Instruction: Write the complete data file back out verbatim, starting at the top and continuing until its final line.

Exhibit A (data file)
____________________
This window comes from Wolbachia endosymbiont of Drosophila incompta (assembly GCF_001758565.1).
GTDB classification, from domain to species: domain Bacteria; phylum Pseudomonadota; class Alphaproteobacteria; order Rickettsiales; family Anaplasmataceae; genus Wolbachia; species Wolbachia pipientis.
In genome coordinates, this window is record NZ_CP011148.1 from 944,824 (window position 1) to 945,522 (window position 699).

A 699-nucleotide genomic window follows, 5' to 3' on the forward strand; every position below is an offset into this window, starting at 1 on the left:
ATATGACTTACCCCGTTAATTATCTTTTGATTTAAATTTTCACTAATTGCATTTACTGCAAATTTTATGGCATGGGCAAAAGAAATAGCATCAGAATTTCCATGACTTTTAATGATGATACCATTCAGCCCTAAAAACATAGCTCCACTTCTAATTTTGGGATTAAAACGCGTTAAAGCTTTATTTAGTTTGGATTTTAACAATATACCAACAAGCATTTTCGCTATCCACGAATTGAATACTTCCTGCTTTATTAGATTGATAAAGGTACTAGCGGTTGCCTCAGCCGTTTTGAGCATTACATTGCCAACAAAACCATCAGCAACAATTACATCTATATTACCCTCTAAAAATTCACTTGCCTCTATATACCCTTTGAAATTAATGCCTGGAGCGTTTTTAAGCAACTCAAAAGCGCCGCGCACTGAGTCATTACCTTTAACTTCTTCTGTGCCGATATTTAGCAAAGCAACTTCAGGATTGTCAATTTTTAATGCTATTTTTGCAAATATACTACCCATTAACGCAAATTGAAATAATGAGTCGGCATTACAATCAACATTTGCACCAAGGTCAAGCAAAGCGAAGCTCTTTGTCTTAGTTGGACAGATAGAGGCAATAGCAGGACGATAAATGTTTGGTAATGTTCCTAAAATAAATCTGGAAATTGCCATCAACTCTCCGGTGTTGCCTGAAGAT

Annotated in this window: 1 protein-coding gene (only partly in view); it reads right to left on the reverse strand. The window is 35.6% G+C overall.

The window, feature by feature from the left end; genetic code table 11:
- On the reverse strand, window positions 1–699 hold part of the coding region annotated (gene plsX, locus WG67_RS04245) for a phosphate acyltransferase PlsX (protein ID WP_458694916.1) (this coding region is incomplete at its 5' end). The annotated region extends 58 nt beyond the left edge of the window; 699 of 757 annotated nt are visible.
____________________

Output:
This window comes from Wolbachia endosymbiont of Drosophila incompta (assembly GCF_001758565.1).
GTDB classification, from domain to species: domain Bacteria; phylum Pseudomonadota; class Alphaproteobacteria; order Rickettsiales; family Anaplasmataceae; genus Wolbachia; species Wolbachia pipientis.
In genome coordinates, this window is record NZ_CP011148.1 from 944,824 (window position 1) to 945,522 (window position 699).

A 699-nucleotide genomic window follows, 5' to 3' on the forward strand; every position below is an offset into this window, starting at 1 on the left:
ATATGACTTACCCCGTTAATTATCTTTTGATTTAAATTTTCACTAATTGCATTTACTGCAAATTTTATGGCATGGGCAAAAGAAATAGCATCAGAATTTCCATGACTTTTAATGATGATACCATTCAGCCCTAAAAACATAGCTCCACTTCTAATTTTGGGATTAAAACGCGTTAAAGCTTTATTTAGTTTGGATTTTAACAATATACCAACAAGCATTTTCGCTATCCACGAATTGAATACTTCCTGCTTTATTAGATTGATAAAGGTACTAGCGGTTGCCTCAGCCGTTTTGAGCATTACATTGCCAACAAAACCATCAGCAACAATTACATCTATATTACCCTCTAAAAATTCACTTGCCTCTATATACCCTTTGAAATTAATGCCTGGAGCGTTTTTAAGCAACTCAAAAGCGCCGCGCACTGAGTCATTACCTTTAACTTCTTCTGTGCCGATATTTAGCAAAGCAACTTCAGGATTGTCAATTTTTAATGCTATTTTTGCAAATATACTACCCATTAACGCAAATTGAAATAATGAGTCGGCATTACAATCAACATTTGCACCAAGGTCAAGCAAAGCGAAGCTCTTTGTCTTAGTTGGACAGATAGAGGCAATAGCAGGACGATAAATGTTTGGTAATGTTCCTAAAATAAATCTGGAAATTGCCATCAACTCTCCGGTGTTGCCTGAAGAT

Annotated in this window: 1 protein-coding gene (only partly in view); it reads right to left on the reverse strand. The window is 35.6% G+C overall.

The window, feature by feature from the left end; genetic code table 11:
- On the reverse strand, window positions 1–699 hold part of the coding region annotated (gene plsX, locus WG67_RS04245) for a phosphate acyltransferase PlsX (protein ID WP_458694916.1) (this coding region is incomplete at its 5' end). The annotated region extends 58 nt beyond the left edge of the window; 699 of 757 annotated nt are visible.